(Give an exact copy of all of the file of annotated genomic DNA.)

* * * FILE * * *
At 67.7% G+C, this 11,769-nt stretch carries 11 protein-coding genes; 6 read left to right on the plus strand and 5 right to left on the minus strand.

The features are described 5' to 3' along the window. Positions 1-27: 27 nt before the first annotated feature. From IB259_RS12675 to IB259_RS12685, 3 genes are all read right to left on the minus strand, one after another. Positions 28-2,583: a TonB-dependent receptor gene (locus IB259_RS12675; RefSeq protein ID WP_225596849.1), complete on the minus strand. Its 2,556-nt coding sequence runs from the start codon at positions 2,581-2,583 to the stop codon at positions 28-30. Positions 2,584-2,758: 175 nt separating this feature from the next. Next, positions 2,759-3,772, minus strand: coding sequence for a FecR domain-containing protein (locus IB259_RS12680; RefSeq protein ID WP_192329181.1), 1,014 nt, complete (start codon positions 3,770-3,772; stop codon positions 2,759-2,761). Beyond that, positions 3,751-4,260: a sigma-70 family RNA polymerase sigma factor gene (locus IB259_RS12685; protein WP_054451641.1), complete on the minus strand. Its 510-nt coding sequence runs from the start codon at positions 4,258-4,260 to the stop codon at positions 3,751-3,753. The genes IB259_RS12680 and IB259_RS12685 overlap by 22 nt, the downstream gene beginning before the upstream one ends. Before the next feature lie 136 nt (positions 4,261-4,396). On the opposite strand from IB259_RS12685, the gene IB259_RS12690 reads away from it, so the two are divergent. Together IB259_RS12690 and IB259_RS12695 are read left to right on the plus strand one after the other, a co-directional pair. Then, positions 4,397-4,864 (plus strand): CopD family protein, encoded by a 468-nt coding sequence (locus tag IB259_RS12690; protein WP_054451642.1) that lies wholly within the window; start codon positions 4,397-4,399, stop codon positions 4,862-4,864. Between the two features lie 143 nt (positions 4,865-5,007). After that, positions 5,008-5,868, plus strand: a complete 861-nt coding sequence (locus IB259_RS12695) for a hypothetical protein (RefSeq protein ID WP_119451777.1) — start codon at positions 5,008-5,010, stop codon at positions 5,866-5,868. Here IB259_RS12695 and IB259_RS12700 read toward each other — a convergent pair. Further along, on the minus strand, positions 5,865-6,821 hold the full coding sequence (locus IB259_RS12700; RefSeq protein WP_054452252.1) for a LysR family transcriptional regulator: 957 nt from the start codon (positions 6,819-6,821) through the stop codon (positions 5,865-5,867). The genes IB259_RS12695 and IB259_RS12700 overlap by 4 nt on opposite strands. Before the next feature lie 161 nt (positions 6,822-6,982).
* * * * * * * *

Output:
At 67.7% G+C, this 11,769-nt stretch carries 11 protein-coding genes; 6 read left to right on the plus strand and 5 right to left on the minus strand.

The features are described 5' to 3' along the window. Positions 1-27: 27 nt before the first annotated feature. From IB259_RS12675 to IB259_RS12685, 3 genes are all read right to left on the minus strand, one after another. Positions 28-2,583: a TonB-dependent receptor gene (locus IB259_RS12675; RefSeq protein ID WP_225596849.1), complete on the minus strand. Its 2,556-nt coding sequence runs from the start codon at positions 2,581-2,583 to the stop codon at positions 28-30. Positions 2,584-2,758: 175 nt separating this feature from the next. Next, positions 2,759-3,772, minus strand: coding sequence for a FecR domain-containing protein (locus IB259_RS12680; RefSeq protein ID WP_192329181.1), 1,014 nt, complete (start codon positions 3,770-3,772; stop codon positions 2,759-2,761). Beyond that, positions 3,751-4,260: a sigma-70 family RNA polymerase sigma factor gene (locus IB259_RS12685; protein WP_054451641.1), complete on the minus strand. Its 510-nt coding sequence runs from the start codon at positions 4,258-4,260 to the stop codon at positions 3,751-3,753. The genes IB259_RS12680 and IB259_RS12685 overlap by 22 nt, the downstream gene beginning before the upstream one ends. Before the next feature lie 136 nt (positions 4,261-4,396). On the opposite strand from IB259_RS12685, the gene IB259_RS12690 reads away from it, so the two are divergent. Together IB259_RS12690 and IB259_RS12695 are read left to right on the plus strand one after the other, a co-directional pair. Then, positions 4,397-4,864 (plus strand): CopD family protein, encoded by a 468-nt coding sequence (locus tag IB259_RS12690; protein WP_054451642.1) that lies wholly within the window; start codon positions 4,397-4,399, stop codon positions 4,862-4,864. Between the two features lie 143 nt (positions 4,865-5,007). After that, positions 5,008-5,868, plus strand: a complete 861-nt coding sequence (locus IB259_RS12695) for a hypothetical protein (RefSeq protein ID WP_119451777.1) — start codon at positions 5,008-5,010, stop codon at positions 5,866-5,868. Here IB259_RS12695 and IB259_RS12700 read toward each other — a convergent pair. Further along, on the minus strand, positions 5,865-6,821 hold the full coding sequence (locus IB259_RS12700; RefSeq protein WP_054452252.1) for a LysR family transcriptional regulator: 957 nt from the start codon (positions 6,819-6,821) through the stop codon (positions 5,865-5,867). The genes IB259_RS12695 and IB259_RS12700 overlap by 4 nt on opposite strands. Before the next feature lie 161 nt (positions 6,822-6,982).